Apprenticeship and Journeyman Years

1834 to 1845

Carl Zeiss left his home city at Easter 1834 and chose a nearby destination to pursue his further career: Jena, a good 20 kilometers east of Weimar and the seat of the state university.

The university in Jena determined the weals and woes of the populace. The Cives academici, i.e. students, professors and other persons associated with the university, all of whom had their own jurisdiction, constituted quite a formidable economic power despite accounting for less than one fifth of the city’s population.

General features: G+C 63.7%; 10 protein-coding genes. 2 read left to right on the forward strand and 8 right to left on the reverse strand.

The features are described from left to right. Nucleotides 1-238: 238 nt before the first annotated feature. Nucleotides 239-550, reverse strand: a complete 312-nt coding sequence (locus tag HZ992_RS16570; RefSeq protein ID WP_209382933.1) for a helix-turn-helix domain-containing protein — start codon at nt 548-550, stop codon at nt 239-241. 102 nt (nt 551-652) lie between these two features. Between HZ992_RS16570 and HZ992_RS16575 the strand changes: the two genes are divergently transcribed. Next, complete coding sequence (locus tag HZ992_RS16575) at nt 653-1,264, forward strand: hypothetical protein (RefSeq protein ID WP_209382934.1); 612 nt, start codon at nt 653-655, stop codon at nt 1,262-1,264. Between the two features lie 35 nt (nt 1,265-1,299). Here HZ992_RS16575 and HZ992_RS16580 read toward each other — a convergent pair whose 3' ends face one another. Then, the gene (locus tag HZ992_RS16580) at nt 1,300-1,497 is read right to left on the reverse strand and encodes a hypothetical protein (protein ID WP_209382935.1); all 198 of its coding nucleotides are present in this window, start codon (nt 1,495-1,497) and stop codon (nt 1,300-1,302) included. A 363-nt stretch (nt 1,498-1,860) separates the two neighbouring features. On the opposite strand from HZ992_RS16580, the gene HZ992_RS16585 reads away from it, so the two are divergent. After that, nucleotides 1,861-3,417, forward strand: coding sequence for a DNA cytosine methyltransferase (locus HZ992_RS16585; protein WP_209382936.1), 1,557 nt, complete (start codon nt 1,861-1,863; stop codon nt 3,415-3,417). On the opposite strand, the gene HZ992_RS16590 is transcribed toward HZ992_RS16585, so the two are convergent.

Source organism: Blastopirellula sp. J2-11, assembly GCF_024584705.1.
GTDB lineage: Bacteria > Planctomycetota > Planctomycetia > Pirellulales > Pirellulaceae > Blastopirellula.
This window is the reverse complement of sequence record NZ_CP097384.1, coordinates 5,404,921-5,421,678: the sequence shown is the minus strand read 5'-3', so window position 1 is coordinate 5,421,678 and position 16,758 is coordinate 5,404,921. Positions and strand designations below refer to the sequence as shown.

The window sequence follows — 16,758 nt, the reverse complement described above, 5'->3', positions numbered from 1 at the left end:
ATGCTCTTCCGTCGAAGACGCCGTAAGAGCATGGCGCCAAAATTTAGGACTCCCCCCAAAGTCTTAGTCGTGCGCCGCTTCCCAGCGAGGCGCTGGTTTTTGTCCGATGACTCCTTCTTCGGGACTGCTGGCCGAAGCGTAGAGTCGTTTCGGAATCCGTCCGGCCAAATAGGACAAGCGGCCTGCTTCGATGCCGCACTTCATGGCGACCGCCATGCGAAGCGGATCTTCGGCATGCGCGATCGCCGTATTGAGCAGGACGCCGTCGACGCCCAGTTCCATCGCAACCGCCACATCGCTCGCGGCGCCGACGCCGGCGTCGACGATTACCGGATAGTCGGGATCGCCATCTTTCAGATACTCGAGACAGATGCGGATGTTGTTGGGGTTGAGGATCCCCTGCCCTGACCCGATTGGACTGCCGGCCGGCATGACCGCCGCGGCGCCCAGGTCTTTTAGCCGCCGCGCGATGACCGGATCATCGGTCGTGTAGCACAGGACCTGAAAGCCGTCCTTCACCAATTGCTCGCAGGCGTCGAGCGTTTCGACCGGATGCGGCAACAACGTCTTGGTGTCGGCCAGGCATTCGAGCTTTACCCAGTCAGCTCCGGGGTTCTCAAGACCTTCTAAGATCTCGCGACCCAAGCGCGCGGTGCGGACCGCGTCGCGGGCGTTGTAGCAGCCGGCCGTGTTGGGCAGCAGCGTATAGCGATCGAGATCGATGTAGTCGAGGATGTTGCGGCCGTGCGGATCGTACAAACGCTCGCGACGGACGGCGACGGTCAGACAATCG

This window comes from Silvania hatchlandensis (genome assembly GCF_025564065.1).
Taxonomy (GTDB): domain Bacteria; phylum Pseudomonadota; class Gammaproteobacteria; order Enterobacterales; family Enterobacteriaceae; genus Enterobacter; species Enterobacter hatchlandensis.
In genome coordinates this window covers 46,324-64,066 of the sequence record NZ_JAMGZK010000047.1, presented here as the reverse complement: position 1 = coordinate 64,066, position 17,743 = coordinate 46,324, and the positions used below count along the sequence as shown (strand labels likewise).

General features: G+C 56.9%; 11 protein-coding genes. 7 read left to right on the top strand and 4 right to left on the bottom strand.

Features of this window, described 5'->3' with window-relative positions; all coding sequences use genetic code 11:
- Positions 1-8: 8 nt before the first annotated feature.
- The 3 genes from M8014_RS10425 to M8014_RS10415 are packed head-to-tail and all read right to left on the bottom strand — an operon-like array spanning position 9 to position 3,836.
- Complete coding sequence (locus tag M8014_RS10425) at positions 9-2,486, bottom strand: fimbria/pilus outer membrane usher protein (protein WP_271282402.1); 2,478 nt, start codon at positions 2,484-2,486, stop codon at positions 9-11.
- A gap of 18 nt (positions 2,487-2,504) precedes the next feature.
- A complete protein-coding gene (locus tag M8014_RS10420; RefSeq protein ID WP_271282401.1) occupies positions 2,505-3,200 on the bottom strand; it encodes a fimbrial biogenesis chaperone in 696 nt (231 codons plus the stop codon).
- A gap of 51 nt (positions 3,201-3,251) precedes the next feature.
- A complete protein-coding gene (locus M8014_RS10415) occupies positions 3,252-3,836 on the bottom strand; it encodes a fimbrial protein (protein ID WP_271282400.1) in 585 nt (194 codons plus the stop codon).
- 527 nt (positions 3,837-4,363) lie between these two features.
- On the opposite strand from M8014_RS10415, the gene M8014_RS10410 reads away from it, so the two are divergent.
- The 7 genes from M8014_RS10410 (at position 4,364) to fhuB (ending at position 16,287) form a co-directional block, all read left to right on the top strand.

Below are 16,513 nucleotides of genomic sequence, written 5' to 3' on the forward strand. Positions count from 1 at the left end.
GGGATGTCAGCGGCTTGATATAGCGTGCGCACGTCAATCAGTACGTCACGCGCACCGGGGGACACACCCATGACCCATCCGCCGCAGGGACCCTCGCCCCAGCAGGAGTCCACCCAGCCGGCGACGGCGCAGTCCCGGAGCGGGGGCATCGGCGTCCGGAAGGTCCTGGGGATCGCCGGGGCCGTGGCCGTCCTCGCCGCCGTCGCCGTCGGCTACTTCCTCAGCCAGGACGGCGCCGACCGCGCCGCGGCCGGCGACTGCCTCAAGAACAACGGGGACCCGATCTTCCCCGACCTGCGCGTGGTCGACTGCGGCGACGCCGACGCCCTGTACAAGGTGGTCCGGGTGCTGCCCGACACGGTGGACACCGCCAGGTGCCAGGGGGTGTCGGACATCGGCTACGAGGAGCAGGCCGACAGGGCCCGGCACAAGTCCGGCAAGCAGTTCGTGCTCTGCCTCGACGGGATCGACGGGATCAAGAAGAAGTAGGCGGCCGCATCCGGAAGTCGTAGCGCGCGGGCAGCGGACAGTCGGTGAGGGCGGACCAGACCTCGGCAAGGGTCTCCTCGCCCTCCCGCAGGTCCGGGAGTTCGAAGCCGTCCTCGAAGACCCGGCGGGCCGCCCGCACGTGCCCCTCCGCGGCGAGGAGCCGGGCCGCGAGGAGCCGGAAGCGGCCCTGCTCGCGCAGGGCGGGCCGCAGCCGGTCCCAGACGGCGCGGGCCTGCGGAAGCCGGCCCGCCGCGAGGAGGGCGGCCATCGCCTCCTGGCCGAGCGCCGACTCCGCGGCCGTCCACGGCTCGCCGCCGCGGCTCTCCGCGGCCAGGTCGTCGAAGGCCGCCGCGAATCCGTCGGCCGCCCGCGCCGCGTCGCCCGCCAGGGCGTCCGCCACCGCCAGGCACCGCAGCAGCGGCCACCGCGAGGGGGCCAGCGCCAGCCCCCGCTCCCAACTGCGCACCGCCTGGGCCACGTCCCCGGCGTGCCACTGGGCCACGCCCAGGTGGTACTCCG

While the production of luxury goods flourished in Weimar, Jena had at its disposal a considerable amount of skilled tradesmen, such as coppersmiths, watchmakers, and mechanics, who lived at least in part on work linked to science. Towards the end of the 18th century, however, a rather gloomy image of the city emerged. After a short-lived economic upsurge in around 1800 associated with such names as Friedrich Schiller, Georg Wilhelm Friedrich Hegel, Friedrich Schelling, Johann Gottlieb Fichte and Friedrich Schlegel, the university experienced some dark times. Thereafter, the number of students only began to rise gradually.

Milestones in Zeiss’s Education

Map of the German Confederation from 1830 onwards.
Source: GEI-Digital: